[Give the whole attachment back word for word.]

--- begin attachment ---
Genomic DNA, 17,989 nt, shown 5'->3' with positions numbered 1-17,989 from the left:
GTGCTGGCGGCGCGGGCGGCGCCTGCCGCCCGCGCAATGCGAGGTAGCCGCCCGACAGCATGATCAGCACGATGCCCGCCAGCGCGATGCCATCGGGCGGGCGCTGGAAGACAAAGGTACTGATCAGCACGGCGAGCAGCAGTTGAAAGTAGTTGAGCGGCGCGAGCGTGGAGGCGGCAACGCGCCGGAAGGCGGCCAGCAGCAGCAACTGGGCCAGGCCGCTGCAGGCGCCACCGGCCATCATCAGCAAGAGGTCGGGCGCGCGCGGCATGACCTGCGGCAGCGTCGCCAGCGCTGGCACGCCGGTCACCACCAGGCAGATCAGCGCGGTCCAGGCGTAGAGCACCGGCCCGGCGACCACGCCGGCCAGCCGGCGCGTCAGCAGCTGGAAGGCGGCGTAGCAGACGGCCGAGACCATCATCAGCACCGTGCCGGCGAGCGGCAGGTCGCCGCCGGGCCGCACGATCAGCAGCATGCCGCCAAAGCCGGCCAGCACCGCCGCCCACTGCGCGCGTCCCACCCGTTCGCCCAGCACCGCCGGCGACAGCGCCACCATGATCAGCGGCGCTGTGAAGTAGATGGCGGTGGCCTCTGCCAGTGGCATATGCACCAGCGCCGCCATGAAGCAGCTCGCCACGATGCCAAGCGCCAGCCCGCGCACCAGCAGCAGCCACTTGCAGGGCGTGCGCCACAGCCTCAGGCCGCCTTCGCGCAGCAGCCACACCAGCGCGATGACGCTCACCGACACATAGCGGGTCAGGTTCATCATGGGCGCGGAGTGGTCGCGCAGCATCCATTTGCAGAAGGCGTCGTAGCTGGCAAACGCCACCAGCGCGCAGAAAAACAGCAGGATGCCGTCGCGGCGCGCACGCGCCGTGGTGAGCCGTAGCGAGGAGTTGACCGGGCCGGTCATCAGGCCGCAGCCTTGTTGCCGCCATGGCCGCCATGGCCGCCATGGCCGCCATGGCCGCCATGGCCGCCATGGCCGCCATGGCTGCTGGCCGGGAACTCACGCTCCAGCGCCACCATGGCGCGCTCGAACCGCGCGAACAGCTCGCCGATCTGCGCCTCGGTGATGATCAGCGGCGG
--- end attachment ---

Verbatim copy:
Genomic DNA, 17,989 nt, shown 5'->3' with positions numbered 1-17,989 from the left:
GTGCTGGCGGCGCGGGCGGCGCCTGCCGCCCGCGCAATGCGAGGTAGCCGCCCGACAGCATGATCAGCACGATGCCCGCCAGCGCGATGCCATCGGGCGGGCGCTGGAAGACAAAGGTACTGATCAGCACGGCGAGCAGCAGTTGAAAGTAGTTGAGCGGCGCGAGCGTGGAGGCGGCAACGCGCCGGAAGGCGGCCAGCAGCAGCAACTGGGCCAGGCCGCTGCAGGCGCCACCGGCCATCATCAGCAAGAGGTCGGGCGCGCGCGGCATGACCTGCGGCAGCGTCGCCAGCGCTGGCACGCCGGTCACCACCAGGCAGATCAGCGCGGTCCAGGCGTAGAGCACCGGCCCGGCGACCACGCCGGCCAGCCGGCGCGTCAGCAGCTGGAAGGCGGCGTAGCAGACGGCCGAGACCATCATCAGCACCGTGCCGGCGAGCGGCAGGTCGCCGCCGGGCCGCACGATCAGCAGCATGCCGCCAAAGCCGGCCAGCACCGCCGCCCACTGCGCGCGTCCCACCCGTTCGCCCAGCACCGCCGGCGACAGCGCCACCATGATCAGCGGCGCTGTGAAGTAGATGGCGGTGGCCTCTGCCAGTGGCATATGCACCAGCGCCGCCATGAAGCAGCTCGCCACGATGCCAAGCGCCAGCCCGCGCACCAGCAGCAGCCACTTGCAGGGCGTGCGCCACAGCCTCAGGCCGCCTTCGCGCAGCAGCCACACCAGCGCGATGACGCTCACCGACACATAGCGGGTCAGGTTCATCATGGGCGCGGAGTGGTCGCGCAGCATCCATTTGCAGAAGGCGTCGTAGCTGGCAAACGCCACCAGCGCGCAGAAAAACAGCAGGATGCCGTCGCGGCGCGCACGCGCCGTGGTGAGCCGTAGCGAGGAGTTGACCGGGCCGGTCATCAGGCCGCAGCCTTGTTGCCGCCATGGCCGCCATGGCCGCCATGGCCGCCATGGCCGCCATGGCCGCCATGGCCGCCATGGCTGCTGGCCGGGAACTCACGCTCCAGCGCCACCATGGCGCGCTCGAACCGCGCGAACAGCTCGCCGATCTGCGCCTCGGTGATGATCAGCGGCGG